When November rolls around, I know it’s time to make my eye appointment and my mammogram appointment. (May? Gynocologist! January/June? Dentist/Dentist!)
Last week I called Metro Imaging and set myself up for the mammogram. (Confession: I used to think that Metro Imaging was a Glamour Shots sort of place where you go for image enhancement and photographs taken with fancy pants filters. (Have I ever told you about the time when I worked at a photography studio and I helped the photographer build up his book by posing in a fur coat? What in the hell was going on back in 1992?!) Anyway, Metro Imaging has nothing to do with lipstick and attitude! (At least that’s not their main selling point.) It’s all about radioactivity and wellness!)
Some of you have been down the mammogram road. Some of you haven’t. Some of you probably NEED to, but are a little nervous about making the call. If that’s your case, then know that I am talking to you and you alone right now. Everyone else has left the room, and I’m sitting on your couch getting ready to clear my throat and have a heart to heart with you. Are you ready? (I’m wearing a cardigan.)
I absolutely despise the fact that television tells us that it’s funny to hate our in-laws and that mammograms are super painful. Neither of those things are true! First of all, hate is ugly and gives you premature lines around your eyes. Secondly, mammograms are weird, but in my experience, they aren’t painful. (Full disclosure: I’ve had three of them. I was all nervous and annoying during the first one, but the next two were breezy.)
When you show up for the mammogram appointment, you have to fill out a form that asks if you have implants, have ever felt a lump, have been experiencing a discharge, etc. In my mind, these forms are not used only to provide important information, they’re also used to break down your wall of nerves. Look at you. You are sitting on a couch and filling out a sheet that has cartoon boobs drawn on it, and that’s weird and not something you do every day, right? Take a deep breath.
When the paperwork is done, you’ll be led to a little room where you will remove everything that covers your chest. (Keep your pants on. IMPORTANT: Do not wear a jumpsuit to your mammogram. I’m about to tell you why.) After you’ve taken off your shirt and bra, you’ll put on this weird poncho thing. It has snaps, and I have no idea if they go in the front or the back. Similarly, every time I’ve put the poncho on, I do a punching action with my arms to try to find the sleeves. There are no sleeves. It’s just a big circle of fabric with a hole cut for your head (thank God, because otherwise you would look like a porno ghost), and when you put it on, it hits you right at the waistline. (This is why a jumpsuit would be a bad idea. Of course, modesty can be overrated, I suppose. Wear nice underpants. Just in case.)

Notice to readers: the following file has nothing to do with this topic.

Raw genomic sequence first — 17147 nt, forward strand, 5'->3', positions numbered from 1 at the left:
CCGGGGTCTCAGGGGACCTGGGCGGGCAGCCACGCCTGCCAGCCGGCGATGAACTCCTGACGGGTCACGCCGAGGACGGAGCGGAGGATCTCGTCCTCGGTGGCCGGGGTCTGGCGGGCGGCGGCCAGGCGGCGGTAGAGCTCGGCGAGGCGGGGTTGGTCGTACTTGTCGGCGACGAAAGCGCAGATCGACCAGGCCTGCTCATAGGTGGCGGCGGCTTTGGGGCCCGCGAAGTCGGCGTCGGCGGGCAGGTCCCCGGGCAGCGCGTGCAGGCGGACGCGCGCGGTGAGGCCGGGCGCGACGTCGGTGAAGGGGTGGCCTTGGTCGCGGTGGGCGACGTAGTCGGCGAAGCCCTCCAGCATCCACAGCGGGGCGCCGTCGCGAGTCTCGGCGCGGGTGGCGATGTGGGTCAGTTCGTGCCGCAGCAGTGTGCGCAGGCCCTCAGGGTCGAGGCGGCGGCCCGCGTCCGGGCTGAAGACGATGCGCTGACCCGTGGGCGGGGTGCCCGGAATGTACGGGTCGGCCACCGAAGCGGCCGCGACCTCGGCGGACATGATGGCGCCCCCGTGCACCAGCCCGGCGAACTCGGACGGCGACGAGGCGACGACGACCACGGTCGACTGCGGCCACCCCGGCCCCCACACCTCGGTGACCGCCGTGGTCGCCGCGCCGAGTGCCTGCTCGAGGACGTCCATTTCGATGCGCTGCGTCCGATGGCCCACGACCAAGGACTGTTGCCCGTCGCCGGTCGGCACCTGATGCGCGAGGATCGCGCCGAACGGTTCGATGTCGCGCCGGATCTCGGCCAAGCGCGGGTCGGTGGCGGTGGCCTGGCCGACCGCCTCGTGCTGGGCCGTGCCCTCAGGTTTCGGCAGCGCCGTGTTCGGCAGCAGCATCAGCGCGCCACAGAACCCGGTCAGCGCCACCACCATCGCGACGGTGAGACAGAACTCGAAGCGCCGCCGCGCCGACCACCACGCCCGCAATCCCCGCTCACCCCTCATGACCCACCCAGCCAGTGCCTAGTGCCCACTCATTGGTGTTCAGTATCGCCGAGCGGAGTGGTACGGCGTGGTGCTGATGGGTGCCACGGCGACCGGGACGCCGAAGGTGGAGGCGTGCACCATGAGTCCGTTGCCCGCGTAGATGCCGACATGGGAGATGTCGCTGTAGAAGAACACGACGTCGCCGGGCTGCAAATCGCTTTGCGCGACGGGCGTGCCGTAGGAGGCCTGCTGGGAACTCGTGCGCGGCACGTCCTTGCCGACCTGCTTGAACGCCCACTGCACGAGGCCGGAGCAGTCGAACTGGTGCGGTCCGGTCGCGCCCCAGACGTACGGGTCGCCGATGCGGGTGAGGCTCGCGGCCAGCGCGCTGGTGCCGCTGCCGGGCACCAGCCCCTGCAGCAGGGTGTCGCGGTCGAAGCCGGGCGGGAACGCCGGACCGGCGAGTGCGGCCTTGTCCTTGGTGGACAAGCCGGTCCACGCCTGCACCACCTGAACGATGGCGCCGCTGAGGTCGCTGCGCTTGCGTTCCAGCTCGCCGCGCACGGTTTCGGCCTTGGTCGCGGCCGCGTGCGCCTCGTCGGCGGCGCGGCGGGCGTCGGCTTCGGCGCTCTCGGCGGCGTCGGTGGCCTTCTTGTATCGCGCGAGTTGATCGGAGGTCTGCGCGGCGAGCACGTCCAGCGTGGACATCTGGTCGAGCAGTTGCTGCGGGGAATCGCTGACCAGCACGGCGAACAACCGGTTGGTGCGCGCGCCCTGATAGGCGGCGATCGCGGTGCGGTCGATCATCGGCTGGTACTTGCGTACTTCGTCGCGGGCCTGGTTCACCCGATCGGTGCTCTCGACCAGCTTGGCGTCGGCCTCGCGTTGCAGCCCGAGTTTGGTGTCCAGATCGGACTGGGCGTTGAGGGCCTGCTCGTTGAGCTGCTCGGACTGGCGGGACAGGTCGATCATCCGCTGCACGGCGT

The technician will come and get you, and if you’re lucky, he or she (usually she) will be really nice and aware of how vulnerable you might be feeling in that little poncho. (My poncho had flower pots on it, which is definitely not my style. Then again, as you know, I don’t really know my style right now. But wait. I do know that this is my style, but is sadly not in my budget right now. Owls on a skirt!)
Me: I never remember how to put this thing on.
Technician: That’s okay. We’re going to be lifting it up and moving it around, so just do whatever’s comfortable.
Let’s stop right here for a second. (This is where I tell you things that make me squirmy, but I feel like I should put everything out there because Mammograms Are So Important.) My chest isn’t the biggest chest. With that said, it’s also not the smallest chest. The last time I was measured for a bra, I came in at a 32D. In other words, I’ve got some stuff to smoosh. And we’re about to smoosh it.
Loosen up, because the technician is about to treat you like a mannequin. You will step forward, she will take your right (or left) breast and place it against a piece of thick glass. She’ll then press the button that will make another piece of thick glass come down and hold your breast in place. This can be a tight squeeze, and it can feel a little awkward and uncomfortable. BUT, I promise you: It lasts for only ten to fifteen seconds. In fact, there are only four “poses” she has to get before you’re all done. Here. I’ll show them to you. (I’m taking off my cardigan right now.)
This is pose one and two. Pretend my hands are the glass sheets. Your stuff is going to be smooshed from top to bottom for ten to fifteen seconds, and I suppose I should have done this topless with cookie sheets, but Fluid Pudding is not like that. (At least right now it isn’t.)
Here is pose three and four. For me, this is the more awkward position, because I had to stick my arms up in the air (like I just didn’t care) so everything sat the right way between the glass sheets. (Fun Fact: I smiled for every shot. I know that’s ridiculous, but it’s also the closest thing I’ll ever get to posing topless, so I took advantage of the situation. Also, I was wearing sparkling lip gloss.)
If you go to Metro Imaging, a radiologist will read the images right away. After my fourth radiograph was taken, I was led back to my changing room and asked to wait there (in the poncho) until my images were studied. Less than five minutes later, I was handed a certificate that said, “Negative Exam.” I celebrated those two words with a chai latte and a promise to be better about the self-exam thing. (I’m *terrible* about the self-exam thing.)
Do you see how easy it is? No one judges. The pressure of the machinery lasts for less than a minute total. If your results are negative? Huge relief and you’re done for twelve months (or more, if you’re young!). If your results AREN’T negative, well, thank God you know so you can figure out the next step!
Go get a mammogram. For me. (Not really for me. More for YOU. And for me. Because I like you.)